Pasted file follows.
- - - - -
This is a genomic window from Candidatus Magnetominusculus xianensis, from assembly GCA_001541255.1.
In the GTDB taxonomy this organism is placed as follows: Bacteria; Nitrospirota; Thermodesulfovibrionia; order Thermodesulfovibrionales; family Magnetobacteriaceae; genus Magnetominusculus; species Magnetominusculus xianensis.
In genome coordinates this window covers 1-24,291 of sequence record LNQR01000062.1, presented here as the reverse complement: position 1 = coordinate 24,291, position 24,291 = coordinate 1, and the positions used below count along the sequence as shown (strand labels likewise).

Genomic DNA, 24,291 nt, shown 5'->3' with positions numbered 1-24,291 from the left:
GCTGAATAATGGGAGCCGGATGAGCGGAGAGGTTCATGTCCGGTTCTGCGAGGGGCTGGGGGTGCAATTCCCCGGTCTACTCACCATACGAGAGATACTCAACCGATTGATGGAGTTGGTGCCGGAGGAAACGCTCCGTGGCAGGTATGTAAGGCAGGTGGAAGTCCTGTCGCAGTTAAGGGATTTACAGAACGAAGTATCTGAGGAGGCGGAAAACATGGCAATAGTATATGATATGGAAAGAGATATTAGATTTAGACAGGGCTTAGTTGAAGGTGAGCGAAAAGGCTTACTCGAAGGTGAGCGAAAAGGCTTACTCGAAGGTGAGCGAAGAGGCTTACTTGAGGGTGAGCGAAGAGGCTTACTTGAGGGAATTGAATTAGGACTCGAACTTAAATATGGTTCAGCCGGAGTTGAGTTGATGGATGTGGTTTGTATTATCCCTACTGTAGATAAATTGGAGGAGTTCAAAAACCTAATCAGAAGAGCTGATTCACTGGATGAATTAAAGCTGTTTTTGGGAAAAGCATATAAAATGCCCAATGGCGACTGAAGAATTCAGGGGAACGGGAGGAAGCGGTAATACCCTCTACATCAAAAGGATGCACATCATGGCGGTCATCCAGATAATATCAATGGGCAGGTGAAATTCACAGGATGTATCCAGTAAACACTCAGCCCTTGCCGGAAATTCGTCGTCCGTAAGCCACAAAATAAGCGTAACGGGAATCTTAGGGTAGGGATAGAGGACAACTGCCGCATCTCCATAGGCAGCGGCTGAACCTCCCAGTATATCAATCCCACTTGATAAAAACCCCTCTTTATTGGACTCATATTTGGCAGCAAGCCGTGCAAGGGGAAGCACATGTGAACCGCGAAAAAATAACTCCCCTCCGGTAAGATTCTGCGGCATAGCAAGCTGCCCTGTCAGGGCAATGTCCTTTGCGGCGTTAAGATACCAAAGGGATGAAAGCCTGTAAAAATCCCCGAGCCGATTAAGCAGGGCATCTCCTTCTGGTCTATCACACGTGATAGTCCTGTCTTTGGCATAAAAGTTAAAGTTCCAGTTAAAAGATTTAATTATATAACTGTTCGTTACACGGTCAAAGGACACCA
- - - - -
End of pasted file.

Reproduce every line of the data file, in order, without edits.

This is a genomic window from Candidatus Magnetominusculus xianensis, from assembly GCA_001541255.1.
In the GTDB taxonomy this organism is placed as follows: Bacteria; Nitrospirota; Thermodesulfovibrionia; order Thermodesulfovibrionales; family Magnetobacteriaceae; genus Magnetominusculus; species Magnetominusculus xianensis.
In genome coordinates this window covers 1-24,291 of sequence record LNQR01000062.1, presented here as the reverse complement: position 1 = coordinate 24,291, position 24,291 = coordinate 1, and the positions used below count along the sequence as shown (strand labels likewise).

Genomic DNA, 24,291 nt, shown 5'->3' with positions numbered 1-24,291 from the left:
GCTGAATAATGGGAGCCGGATGAGCGGAGAGGTTCATGTCCGGTTCTGCGAGGGGCTGGGGGTGCAATTCCCCGGTCTACTCACCATACGAGAGATACTCAACCGATTGATGGAGTTGGTGCCGGAGGAAACGCTCCGTGGCAGGTATGTAAGGCAGGTGGAAGTCCTGTCGCAGTTAAGGGATTTACAGAACGAAGTATCTGAGGAGGCGGAAAACATGGCAATAGTATATGATATGGAAAGAGATATTAGATTTAGACAGGGCTTAGTTGAAGGTGAGCGAAAAGGCTTACTCGAAGGTGAGCGAAAAGGCTTACTCGAAGGTGAGCGAAGAGGCTTACTTGAGGGTGAGCGAAGAGGCTTACTTGAGGGAATTGAATTAGGACTCGAACTTAAATATGGTTCAGCCGGAGTTGAGTTGATGGATGTGGTTTGTATTATCCCTACTGTAGATAAATTGGAGGAGTTCAAAAACCTAATCAGAAGAGCTGATTCACTGGATGAATTAAAGCTGTTTTTGGGAAAAGCATATAAAATGCCCAATGGCGACTGAAGAATTCAGGGGAACGGGAGGAAGCGGTAATACCCTCTACATCAAAAGGATGCACATCATGGCGGTCATCCAGATAATATCAATGGGCAGGTGAAATTCACAGGATGTATCCAGTAAACACTCAGCCCTTGCCGGAAATTCGTCGTCCGTAAGCCACAAAATAAGCGTAACGGGAATCTTAGGGTAGGGATAGAGGACAACTGCCGCATCTCCATAGGCAGCGGCTGAACCTCCCAGTATATCAATCCCACTTGATAAAAACCCCTCTTTATTGGACTCATATTTGGCAGCAAGCCGTGCAAGGGGAAGCACATGTGAACCGCGAAAAAATAACTCCCCTCCGGTAAGATTCTGCGGCATAGCAAGCTGCCCTGTCAGGGCAATGTCCTTTGCGGCGTTAAGATACCAAAGGGATGAAAGCCTGTAAAAATCCCCGAGCCGATTAAGCAGGGCATCTCCTTCTGGTCTATCACACGTGATAGTCCTGTCTTTGGCATAAAAGTTAAAGTTCCAGTTAAAAGATTTAATTATATAACTGTTCGTTACACGGTCAAAGGACACCA